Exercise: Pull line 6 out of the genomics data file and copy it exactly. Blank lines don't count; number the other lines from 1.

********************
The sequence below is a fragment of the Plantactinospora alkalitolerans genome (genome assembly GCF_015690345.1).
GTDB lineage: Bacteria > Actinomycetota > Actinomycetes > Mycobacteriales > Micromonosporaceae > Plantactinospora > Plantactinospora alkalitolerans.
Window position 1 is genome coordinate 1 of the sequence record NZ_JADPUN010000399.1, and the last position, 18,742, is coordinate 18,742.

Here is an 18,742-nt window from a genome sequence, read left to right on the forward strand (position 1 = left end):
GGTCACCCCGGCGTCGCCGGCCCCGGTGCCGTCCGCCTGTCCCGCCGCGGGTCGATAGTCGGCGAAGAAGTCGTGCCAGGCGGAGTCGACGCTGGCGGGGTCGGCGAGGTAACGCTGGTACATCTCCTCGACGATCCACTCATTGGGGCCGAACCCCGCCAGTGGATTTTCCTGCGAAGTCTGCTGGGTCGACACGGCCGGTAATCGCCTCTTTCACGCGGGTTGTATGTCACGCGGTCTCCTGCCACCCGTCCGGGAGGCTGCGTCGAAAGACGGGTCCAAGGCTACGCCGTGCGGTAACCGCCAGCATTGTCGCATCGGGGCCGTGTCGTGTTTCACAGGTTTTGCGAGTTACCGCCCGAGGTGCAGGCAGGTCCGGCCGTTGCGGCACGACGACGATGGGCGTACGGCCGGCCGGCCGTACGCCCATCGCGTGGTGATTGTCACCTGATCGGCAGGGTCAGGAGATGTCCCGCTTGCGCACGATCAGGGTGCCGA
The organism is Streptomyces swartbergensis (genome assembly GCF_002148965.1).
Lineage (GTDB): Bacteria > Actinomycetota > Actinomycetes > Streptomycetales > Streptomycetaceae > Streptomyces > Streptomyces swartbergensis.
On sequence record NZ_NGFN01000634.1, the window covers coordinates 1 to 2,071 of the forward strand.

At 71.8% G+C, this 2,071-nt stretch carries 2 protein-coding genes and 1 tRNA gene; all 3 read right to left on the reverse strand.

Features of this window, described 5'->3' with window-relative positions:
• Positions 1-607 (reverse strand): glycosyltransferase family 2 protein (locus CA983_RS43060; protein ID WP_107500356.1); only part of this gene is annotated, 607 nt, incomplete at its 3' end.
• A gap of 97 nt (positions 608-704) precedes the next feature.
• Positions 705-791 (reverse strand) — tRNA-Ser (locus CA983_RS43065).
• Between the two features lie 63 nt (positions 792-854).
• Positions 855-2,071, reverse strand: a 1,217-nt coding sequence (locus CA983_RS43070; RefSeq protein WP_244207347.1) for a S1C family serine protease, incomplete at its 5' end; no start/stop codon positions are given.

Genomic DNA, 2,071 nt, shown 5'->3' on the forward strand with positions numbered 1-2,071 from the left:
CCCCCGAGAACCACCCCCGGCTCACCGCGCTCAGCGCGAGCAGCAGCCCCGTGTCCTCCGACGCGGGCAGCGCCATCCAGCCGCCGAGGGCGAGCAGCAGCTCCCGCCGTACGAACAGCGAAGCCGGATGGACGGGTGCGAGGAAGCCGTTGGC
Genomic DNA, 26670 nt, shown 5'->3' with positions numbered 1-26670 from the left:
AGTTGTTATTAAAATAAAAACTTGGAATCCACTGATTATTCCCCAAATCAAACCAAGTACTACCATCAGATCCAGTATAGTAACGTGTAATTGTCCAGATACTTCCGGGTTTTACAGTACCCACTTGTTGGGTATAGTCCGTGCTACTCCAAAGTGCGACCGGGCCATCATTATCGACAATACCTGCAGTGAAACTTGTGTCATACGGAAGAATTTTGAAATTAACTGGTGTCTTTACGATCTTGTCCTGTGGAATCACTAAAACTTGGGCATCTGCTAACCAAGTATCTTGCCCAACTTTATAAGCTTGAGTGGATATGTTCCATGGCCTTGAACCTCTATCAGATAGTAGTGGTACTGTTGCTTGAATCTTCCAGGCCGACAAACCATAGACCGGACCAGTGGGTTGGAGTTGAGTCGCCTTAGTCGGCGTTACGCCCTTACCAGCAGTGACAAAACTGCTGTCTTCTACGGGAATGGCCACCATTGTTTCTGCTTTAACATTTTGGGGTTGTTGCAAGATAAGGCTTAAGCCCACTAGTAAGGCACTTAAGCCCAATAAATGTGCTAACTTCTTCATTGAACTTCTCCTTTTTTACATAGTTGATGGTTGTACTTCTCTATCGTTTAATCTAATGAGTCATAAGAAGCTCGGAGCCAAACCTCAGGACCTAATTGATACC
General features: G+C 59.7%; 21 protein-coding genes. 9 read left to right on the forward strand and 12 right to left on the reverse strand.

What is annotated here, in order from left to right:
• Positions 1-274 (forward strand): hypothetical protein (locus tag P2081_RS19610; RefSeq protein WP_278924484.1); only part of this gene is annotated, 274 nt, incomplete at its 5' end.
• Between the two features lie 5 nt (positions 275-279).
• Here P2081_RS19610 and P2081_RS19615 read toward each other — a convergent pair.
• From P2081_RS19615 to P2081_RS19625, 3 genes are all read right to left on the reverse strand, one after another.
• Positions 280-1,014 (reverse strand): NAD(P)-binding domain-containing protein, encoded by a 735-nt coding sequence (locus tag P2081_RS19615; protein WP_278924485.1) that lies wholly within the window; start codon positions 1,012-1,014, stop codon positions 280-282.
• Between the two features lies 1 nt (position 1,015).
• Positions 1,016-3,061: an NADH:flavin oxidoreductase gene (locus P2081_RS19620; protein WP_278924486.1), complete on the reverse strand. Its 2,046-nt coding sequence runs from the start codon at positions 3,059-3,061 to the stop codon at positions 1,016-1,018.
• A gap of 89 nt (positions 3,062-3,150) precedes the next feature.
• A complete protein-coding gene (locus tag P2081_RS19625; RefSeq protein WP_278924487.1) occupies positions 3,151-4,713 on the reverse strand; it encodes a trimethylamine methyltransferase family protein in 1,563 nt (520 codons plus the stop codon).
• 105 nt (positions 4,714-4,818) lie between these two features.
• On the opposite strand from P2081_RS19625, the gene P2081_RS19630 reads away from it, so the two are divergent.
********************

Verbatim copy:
The organism is Streptomyces swartbergensis (genome assembly GCF_002148965.1).